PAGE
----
Within the packets the requests are scheduled by cylinder number, and within cylinders by next-closest-in-time sequence. Functions 1 through 4, contained in the first packet, all access cylinder 0. Thus the order of execution of the functions within the first packet is determined solely by next-closest-in-time sequencing. Functions 3 and 4 are scheduled following function 1 since the sector associated with the start of function 3 (sector 16) is located closer in time to the end sector of function 1 (sector 1) than the sector associated with the start of function 2 (sector 2).
Although the sectors associated with functions 1 and 2 are physically separated by only one sector, non-contiguous functions cannot be executed during a single revolution of the disk when the separation between sectors is less than the function return time, which in this example is 3 milliseconds. At the disk revolution rate of 0.33 milliseconds per sector, a physical separation of ten sectors between successively scheduled, non-contiguous functions is required. The final function executed in the first packet, function 2, is executed following the completion of function 4.
The second packet includes all functions having priority level 1, sorted first by cylinder number and thereafter by next-closest-in-time sequence within the cylinders. Function 8, which accesses sector 17 of track 7 is queued as the first function of the second packet since it is closest in time following the completion of function 2, the last function queued in the first packet.
Following the completion of function 8, the disk drive heads would be positioned at sector 19. The function return time requires ten sectors, therefore the disk head will be positioned at sector 29 before another function can be executed. The closest function, to be placed in the queue behind function 8, is function 5 which accesses sector 39 of track 1. Following the execution of function 5, the disk heads will be located at sector 41. Adjusting for the function return time, the heads will be positioned at sector 2 before another function can be initiated. The concatenated functions 9, 10 and 11, which access sectors 8 through 13 of track 8, are scheduled to follow function 5. Function 7 is determined to follow function 11. Function 6, the last function associated with cylinder 0, follows function 7. Function 12, the only function on cylinder 1, is placed at the end of the queue.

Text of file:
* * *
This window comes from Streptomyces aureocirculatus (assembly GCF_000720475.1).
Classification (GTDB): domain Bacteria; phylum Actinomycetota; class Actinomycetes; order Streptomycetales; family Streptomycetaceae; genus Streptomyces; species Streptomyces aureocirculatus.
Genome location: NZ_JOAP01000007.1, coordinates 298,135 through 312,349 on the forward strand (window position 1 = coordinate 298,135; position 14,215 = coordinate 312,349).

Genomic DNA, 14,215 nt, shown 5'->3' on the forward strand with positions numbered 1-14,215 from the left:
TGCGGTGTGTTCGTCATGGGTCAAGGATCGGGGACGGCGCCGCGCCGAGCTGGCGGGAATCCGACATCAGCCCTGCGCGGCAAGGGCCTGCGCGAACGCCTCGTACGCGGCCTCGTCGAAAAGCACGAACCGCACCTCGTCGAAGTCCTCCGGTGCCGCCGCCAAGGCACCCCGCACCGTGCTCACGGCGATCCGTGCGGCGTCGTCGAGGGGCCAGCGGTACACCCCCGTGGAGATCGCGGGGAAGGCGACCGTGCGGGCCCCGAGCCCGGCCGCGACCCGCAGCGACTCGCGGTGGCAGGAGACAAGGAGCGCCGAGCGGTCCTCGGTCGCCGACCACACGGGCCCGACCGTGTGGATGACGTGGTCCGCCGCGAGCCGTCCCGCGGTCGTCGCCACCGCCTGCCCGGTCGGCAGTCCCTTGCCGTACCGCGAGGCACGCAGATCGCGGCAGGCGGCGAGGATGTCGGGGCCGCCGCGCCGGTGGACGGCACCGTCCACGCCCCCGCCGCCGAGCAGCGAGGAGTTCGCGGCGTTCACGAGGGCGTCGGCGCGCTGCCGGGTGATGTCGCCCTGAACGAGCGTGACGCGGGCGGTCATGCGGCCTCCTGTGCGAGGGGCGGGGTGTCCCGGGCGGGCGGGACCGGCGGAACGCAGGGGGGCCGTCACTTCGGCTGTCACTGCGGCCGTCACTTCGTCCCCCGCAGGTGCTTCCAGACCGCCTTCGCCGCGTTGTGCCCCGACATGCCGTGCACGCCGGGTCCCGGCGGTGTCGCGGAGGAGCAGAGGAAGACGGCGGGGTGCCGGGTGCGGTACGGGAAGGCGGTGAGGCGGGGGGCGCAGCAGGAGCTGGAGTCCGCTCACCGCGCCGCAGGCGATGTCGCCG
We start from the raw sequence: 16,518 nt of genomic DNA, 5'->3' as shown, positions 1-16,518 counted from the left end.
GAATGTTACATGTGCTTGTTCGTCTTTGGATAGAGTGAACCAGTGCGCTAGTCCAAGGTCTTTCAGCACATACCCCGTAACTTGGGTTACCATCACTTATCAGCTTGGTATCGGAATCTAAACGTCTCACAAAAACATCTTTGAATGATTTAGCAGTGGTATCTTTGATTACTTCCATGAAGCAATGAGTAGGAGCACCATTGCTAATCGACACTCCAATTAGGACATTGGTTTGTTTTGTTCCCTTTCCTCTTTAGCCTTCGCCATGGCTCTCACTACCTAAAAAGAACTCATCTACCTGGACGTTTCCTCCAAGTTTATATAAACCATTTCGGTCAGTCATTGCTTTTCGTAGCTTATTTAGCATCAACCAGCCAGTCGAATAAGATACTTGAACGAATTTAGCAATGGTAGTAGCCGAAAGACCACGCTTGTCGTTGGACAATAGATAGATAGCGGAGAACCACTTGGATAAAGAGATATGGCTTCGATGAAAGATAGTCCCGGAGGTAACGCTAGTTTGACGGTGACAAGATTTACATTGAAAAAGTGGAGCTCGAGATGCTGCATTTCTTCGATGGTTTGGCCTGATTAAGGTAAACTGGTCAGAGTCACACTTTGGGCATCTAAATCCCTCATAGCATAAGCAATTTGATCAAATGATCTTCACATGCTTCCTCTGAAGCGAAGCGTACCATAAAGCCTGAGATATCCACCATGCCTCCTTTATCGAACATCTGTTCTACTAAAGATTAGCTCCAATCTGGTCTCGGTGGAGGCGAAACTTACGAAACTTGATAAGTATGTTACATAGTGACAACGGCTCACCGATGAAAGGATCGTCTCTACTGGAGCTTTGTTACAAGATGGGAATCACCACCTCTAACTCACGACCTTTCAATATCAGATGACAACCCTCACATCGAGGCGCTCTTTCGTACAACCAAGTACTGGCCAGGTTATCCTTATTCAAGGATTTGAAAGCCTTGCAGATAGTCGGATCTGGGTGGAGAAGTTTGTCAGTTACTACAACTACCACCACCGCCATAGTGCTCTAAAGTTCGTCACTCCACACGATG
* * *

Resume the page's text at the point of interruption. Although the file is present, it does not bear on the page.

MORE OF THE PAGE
Organized as shown in FIG. 5, the twelve functions require two seek operations and five disk rotations to complete. The first seek operation positions the read/write heads at cylinder 0. Functions 1, 3 and 4 are executed during the first revolution; functions 2, 8 and 5 during the second revolution; functions 9, 10, 11 and 7 during the third revolution; and function 6 during the fourth rotation. A seek to cylinder 1 and a fifth rotation are required to complete function 12.
Two seek operations and seven disk rotations would be required to execute the twelve functions under the elevator sweep method wherein the functions are sorted in ascending order by absolute sector number, as shown in FIG. 4. In accordance with the elevator sweep method, the first seek places the heads at cylinder 0. The first rotation executes function 1; the second rotation completes functions 2 through 5; the third, fourth and fifth rotations are required to complete functions 6, 7 and 8, respectively; and the sixth rotation executes functions 9, 10 and 11. The final seek and rotation complete function 12. Thus the method of the present invention reduces the time required to execute the twelve functions by two disk rotations or thirty-two milliseconds.
It can thus be seen that there has been provided by the present invention a method for scheduling process requests for access to a disk storage device which provides more efficient utilization of the disk storage devices than prior scheduling techniques. The method as described reduces the time required to execute a series of requests requiring access to a single or multiple platter disk drive.
Although the presently preferred embodiment of the invention has been described, it will be clear to those skilled in the art that the present invention is not limited to the specific embodiment described and illustrated and that numerous modifications and changes are possible without departing from the scope of the present invention. For example, the method is not limited in application to multiple-platter disk drives. The method can be utilized to optimize the use of single platter or single surface disk devices or disk arrays. The disk drive described employs movable read/write heads, however, the method can also be utilized to optimize operation of disk drives which include fixed heads for each track.
These and other variations, changes, substitutions and equivalents will be readily apparent to those skilled in the art without departing from the spirit and scope of the present invention. Accordingly, it is intended that the invention to be secured by Letters Patent be limited only by the scope of the appended claims.
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|U.S. Classification||710/30, 710/33, 711/112, 710/39, 710/54, 710/6|
|International Classification||G06F13/12, G06F3/06|
|Cooperative Classification||G06F2003/0697, G06F3/0601, G06F13/126|
|European Classification||G06F3/06A, G06F13/12P2|